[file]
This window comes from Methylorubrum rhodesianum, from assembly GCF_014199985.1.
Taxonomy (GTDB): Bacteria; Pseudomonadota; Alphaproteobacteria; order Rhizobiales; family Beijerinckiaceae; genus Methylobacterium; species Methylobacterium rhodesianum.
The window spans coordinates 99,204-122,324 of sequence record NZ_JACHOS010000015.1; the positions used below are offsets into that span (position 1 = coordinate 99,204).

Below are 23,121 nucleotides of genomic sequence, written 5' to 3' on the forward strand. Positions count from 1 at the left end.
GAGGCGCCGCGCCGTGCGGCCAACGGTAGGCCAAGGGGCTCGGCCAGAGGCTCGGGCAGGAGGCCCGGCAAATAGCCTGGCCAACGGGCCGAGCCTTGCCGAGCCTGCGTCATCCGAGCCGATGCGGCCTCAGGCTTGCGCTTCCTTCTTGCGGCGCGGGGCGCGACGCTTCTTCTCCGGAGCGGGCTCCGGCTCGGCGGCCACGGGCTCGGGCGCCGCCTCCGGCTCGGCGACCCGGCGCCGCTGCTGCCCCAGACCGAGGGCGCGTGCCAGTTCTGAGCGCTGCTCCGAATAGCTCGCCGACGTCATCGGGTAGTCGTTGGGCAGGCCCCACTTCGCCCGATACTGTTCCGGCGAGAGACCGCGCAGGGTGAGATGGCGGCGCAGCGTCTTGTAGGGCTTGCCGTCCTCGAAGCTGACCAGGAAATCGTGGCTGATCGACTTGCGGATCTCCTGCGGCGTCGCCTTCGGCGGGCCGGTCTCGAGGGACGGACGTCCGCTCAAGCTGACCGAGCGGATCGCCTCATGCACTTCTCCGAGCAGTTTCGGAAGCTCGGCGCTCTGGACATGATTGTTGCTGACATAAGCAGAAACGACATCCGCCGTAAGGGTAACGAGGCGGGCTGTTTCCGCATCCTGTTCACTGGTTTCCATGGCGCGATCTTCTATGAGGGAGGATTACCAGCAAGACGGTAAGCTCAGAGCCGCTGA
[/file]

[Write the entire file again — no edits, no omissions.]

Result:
This window comes from Methylorubrum rhodesianum, from assembly GCF_014199985.1.
Taxonomy (GTDB): Bacteria; Pseudomonadota; Alphaproteobacteria; order Rhizobiales; family Beijerinckiaceae; genus Methylobacterium; species Methylobacterium rhodesianum.
The window spans coordinates 99,204-122,324 of sequence record NZ_JACHOS010000015.1; the positions used below are offsets into that span (position 1 = coordinate 99,204).

Below are 23,121 nucleotides of genomic sequence, written 5' to 3' on the forward strand. Positions count from 1 at the left end.
GAGGCGCCGCGCCGTGCGGCCAACGGTAGGCCAAGGGGCTCGGCCAGAGGCTCGGGCAGGAGGCCCGGCAAATAGCCTGGCCAACGGGCCGAGCCTTGCCGAGCCTGCGTCATCCGAGCCGATGCGGCCTCAGGCTTGCGCTTCCTTCTTGCGGCGCGGGGCGCGACGCTTCTTCTCCGGAGCGGGCTCCGGCTCGGCGGCCACGGGCTCGGGCGCCGCCTCCGGCTCGGCGACCCGGCGCCGCTGCTGCCCCAGACCGAGGGCGCGTGCCAGTTCTGAGCGCTGCTCCGAATAGCTCGCCGACGTCATCGGGTAGTCGTTGGGCAGGCCCCACTTCGCCCGATACTGTTCCGGCGAGAGACCGCGCAGGGTGAGATGGCGGCGCAGCGTCTTGTAGGGCTTGCCGTCCTCGAAGCTGACCAGGAAATCGTGGCTGATCGACTTGCGGATCTCCTGCGGCGTCGCCTTCGGCGGGCCGGTCTCGAGGGACGGACGTCCGCTCAAGCTGACCGAGCGGATCGCCTCATGCACTTCTCCGAGCAGTTTCGGAAGCTCGGCGCTCTGGACATGATTGTTGCTGACATAAGCAGAAACGACATCCGCCGTAAGGGTAACGAGGCGGGCTGTTTCCGCATCCTGTTCACTGGTTTCCATGGCGCGATCTTCTATGAGGGAGGATTACCAGCAAGACGGTAAGCTCAGAGCCGCTGA